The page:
About NGO Monitor
Our Mission Statement
Who are We?
Aims and Objectives
About NGOs
What is an NGO?
Different Types of NGOs
How do NGOs operate?
Who funds NGOs?
Previous Editions
Issues of Importance
Durban Conference 2001
"Defensive Shield"

Our Mission Statement

The community of non-governmental organizations (NGOs) has become extremely powerful and influential, particularly with respect to human rights related issues and the Arab-Israeli conflict. Their reports, protests and lobbying activities have a dominant impact, particularly in the United Nations as well as on the policies adopted by many governments.

Until recently, however, these NGOs, which receive significant financial support from generous donors, philanthropic institutions, and government budgets, have not themselves been subject to independent and critical analysis. NGO Monitor, therefore, was founded to promote accountability, and advance a vigorous discussion on the reports and activities of humanitarian NGOs in the framework of the Arab-Israeli conflict.

NGOs vary widely, not only in nature and quality, but also in their apparent motivations. Their power to “do good” is matched by their power to misrepresent. Unlike democratically elected governments or publicly traded companies, no systematic framework exists for holding NGOs to rigorous standards of accountability for the statements and reports they produce. In some situations, established NGOs that claim to pursue “universal humanitarian goals” enjoy a ‘halo effect’ that grants immunity from detailed scrutiny or criticism. In other cases, the assumption that their motives are pure, and politically, as well as ideologically neutral, inhibits critical review.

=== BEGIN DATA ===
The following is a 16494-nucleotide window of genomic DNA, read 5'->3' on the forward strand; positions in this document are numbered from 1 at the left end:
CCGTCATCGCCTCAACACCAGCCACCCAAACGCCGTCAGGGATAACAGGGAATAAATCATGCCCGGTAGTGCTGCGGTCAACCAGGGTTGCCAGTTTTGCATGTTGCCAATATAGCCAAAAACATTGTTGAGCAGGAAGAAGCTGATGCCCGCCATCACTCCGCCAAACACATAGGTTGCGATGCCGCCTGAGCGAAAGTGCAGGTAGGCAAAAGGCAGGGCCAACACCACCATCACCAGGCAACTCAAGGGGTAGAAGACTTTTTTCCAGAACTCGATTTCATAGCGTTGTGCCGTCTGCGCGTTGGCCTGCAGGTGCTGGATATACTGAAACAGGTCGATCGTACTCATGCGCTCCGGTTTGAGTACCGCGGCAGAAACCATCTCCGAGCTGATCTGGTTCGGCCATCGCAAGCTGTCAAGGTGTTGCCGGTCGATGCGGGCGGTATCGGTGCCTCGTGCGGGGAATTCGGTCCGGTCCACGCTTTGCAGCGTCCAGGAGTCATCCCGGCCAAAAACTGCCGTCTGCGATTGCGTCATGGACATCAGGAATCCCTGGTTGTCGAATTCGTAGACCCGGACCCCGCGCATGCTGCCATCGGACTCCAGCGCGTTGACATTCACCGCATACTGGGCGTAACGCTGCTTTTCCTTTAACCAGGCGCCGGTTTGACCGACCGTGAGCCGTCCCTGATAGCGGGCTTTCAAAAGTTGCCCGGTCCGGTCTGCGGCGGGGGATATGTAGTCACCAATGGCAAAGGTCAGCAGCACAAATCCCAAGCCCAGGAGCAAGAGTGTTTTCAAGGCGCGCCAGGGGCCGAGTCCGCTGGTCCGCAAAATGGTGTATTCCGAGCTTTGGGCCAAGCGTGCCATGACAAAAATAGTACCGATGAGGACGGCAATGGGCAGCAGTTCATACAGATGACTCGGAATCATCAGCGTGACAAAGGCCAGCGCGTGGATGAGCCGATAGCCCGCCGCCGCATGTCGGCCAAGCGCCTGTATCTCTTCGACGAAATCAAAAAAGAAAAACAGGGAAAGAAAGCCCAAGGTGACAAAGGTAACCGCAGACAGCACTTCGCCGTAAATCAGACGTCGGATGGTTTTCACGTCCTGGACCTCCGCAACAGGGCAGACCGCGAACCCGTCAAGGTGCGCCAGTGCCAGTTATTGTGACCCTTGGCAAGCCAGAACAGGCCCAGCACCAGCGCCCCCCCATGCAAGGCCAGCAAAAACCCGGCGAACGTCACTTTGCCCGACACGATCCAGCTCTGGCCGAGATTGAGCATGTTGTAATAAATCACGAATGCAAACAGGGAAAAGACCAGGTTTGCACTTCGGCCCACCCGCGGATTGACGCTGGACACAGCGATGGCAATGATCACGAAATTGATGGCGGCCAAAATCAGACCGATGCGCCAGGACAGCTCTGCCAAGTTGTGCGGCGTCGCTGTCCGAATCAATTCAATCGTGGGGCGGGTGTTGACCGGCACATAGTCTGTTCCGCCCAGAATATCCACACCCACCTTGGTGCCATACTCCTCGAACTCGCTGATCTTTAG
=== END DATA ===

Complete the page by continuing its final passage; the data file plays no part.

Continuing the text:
The vast resources at the disposal of these self-proclaimed humanitarian NGOs allows for large staffs who produce an immense volume of reports, press releases and media interviews, turning them into primary sources for journalists, researchers, and government policy makers. The amplifying effect of these public pronouncements has often framed the terms of public discourse and strongly influences the crafting of policy. NGOs are in a dominant position to offer the supply to meet the demand for quick and focused information on what Prof. Irwin Cotler has called “the new secular religion of human rights”.

However, as NGO Monitor has revealed, in many cases, the established humanitarian NGOs produce reports and launch campaigns that stand in sharp contradiction to their own noble mission statements claiming to uphold universal human rights values. Selective morality, as evidenced in the obscuring or simply the removal of context alongside highly misleading reporting, often through incomplete images, have made widespread gross distortions of the humanitarian dimension of the Arab-Israeli conflict.

The aim of NGO Monitor is to provide information and analysis, in order to challenge such interpretations and the perceptions that have been built up by fostering a comprehensive debate on these critical issues.

Archive of Previous Editions
Betselem: The Ambiguous Boundary
Christian Aid Produces Inaccurate Film
Correspondence with HRW
Reference Guide to Human Rights NGOs
Images from NGOs

Oxfam's Apology
Subscribe Newsletter
NGO Monitor Created by: